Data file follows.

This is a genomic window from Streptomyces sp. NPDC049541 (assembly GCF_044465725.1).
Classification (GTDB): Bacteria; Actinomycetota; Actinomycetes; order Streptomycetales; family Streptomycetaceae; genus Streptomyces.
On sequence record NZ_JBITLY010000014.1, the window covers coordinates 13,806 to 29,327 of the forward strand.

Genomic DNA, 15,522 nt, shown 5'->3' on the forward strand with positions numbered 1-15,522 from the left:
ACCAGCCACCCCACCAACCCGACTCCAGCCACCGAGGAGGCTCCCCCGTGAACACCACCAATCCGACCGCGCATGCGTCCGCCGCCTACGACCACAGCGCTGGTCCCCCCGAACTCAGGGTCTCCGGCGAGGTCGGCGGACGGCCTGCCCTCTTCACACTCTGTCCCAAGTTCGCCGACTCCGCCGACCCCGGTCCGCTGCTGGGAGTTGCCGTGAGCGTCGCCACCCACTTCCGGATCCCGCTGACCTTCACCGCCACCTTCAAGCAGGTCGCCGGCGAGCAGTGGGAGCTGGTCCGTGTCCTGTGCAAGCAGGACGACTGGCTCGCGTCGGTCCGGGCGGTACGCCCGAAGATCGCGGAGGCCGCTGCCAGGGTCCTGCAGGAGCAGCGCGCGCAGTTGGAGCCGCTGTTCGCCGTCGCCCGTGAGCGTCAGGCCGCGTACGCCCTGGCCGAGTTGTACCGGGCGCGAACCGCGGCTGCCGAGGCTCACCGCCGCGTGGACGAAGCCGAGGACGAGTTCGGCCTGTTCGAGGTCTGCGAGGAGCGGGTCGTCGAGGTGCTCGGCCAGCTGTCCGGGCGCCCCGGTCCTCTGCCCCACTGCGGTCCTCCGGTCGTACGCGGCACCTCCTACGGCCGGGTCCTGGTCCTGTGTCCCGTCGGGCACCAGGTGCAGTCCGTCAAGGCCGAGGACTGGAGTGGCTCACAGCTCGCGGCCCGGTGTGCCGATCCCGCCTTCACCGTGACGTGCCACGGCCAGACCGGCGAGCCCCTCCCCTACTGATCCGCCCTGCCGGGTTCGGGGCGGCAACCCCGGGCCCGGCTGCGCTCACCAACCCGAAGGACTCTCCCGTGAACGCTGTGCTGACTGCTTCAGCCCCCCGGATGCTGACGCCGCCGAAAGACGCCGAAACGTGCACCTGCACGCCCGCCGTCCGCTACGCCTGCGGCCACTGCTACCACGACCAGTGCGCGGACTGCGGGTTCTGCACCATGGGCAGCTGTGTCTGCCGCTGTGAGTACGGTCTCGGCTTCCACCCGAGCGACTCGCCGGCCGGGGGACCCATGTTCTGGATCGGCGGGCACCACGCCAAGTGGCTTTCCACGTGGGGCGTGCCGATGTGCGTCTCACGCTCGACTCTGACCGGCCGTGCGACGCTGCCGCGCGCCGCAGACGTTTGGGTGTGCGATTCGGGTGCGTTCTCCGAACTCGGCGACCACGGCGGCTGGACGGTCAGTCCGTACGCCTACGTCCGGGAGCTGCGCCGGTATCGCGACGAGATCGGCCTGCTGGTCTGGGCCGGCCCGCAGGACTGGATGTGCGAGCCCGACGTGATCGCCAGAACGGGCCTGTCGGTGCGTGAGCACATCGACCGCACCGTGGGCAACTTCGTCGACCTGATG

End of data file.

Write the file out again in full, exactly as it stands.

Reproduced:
This is a genomic window from Streptomyces sp. NPDC049541 (assembly GCF_044465725.1).
Classification (GTDB): Bacteria; Actinomycetota; Actinomycetes; order Streptomycetales; family Streptomycetaceae; genus Streptomyces.
On sequence record NZ_JBITLY010000014.1, the window covers coordinates 13,806 to 29,327 of the forward strand.

Genomic DNA, 15,522 nt, shown 5'->3' on the forward strand with positions numbered 1-15,522 from the left:
ACCAGCCACCCCACCAACCCGACTCCAGCCACCGAGGAGGCTCCCCCGTGAACACCACCAATCCGACCGCGCATGCGTCCGCCGCCTACGACCACAGCGCTGGTCCCCCCGAACTCAGGGTCTCCGGCGAGGTCGGCGGACGGCCTGCCCTCTTCACACTCTGTCCCAAGTTCGCCGACTCCGCCGACCCCGGTCCGCTGCTGGGAGTTGCCGTGAGCGTCGCCACCCACTTCCGGATCCCGCTGACCTTCACCGCCACCTTCAAGCAGGTCGCCGGCGAGCAGTGGGAGCTGGTCCGTGTCCTGTGCAAGCAGGACGACTGGCTCGCGTCGGTCCGGGCGGTACGCCCGAAGATCGCGGAGGCCGCTGCCAGGGTCCTGCAGGAGCAGCGCGCGCAGTTGGAGCCGCTGTTCGCCGTCGCCCGTGAGCGTCAGGCCGCGTACGCCCTGGCCGAGTTGTACCGGGCGCGAACCGCGGCTGCCGAGGCTCACCGCCGCGTGGACGAAGCCGAGGACGAGTTCGGCCTGTTCGAGGTCTGCGAGGAGCGGGTCGTCGAGGTGCTCGGCCAGCTGTCCGGGCGCCCCGGTCCTCTGCCCCACTGCGGTCCTCCGGTCGTACGCGGCACCTCCTACGGCCGGGTCCTGGTCCTGTGTCCCGTCGGGCACCAGGTGCAGTCCGTCAAGGCCGAGGACTGGAGTGGCTCACAGCTCGCGGCCCGGTGTGCCGATCCCGCCTTCACCGTGACGTGCCACGGCCAGACCGGCGAGCCCCTCCCCTACTGATCCGCCCTGCCGGGTTCGGGGCGGCAACCCCGGGCCCGGCTGCGCTCACCAACCCGAAGGACTCTCCCGTGAACGCTGTGCTGACTGCTTCAGCCCCCCGGATGCTGACGCCGCCGAAAGACGCCGAAACGTGCACCTGCACGCCCGCCGTCCGCTACGCCTGCGGCCACTGCTACCACGACCAGTGCGCGGACTGCGGGTTCTGCACCATGGGCAGCTGTGTCTGCCGCTGTGAGTACGGTCTCGGCTTCCACCCGAGCGACTCGCCGGCCGGGGGACCCATGTTCTGGATCGGCGGGCACCACGCCAAGTGGCTTTCCACGTGGGGCGTGCCGATGTGCGTCTCACGCTCGACTCTGACCGGCCGTGCGACGCTGCCGCGCGCCGCAGACGTTTGGGTGTGCGATTCGGGTGCGTTCTCCGAACTCGGCGACCACGGCGGCTGGACGGTCAGTCCGTACGCCTACGTCCGGGAGCTGCGCCGGTATCGCGACGAGATCGGCCTGCTGGTCTGGGCCGGCCCGCAGGACTGGATGTGCGAGCCCGACGTGATCGCCAGAACGGGCCTGTCGGTGCGTGAGCACATCGACCGCACCGTGGGCAACTTCGTCGACCTGATG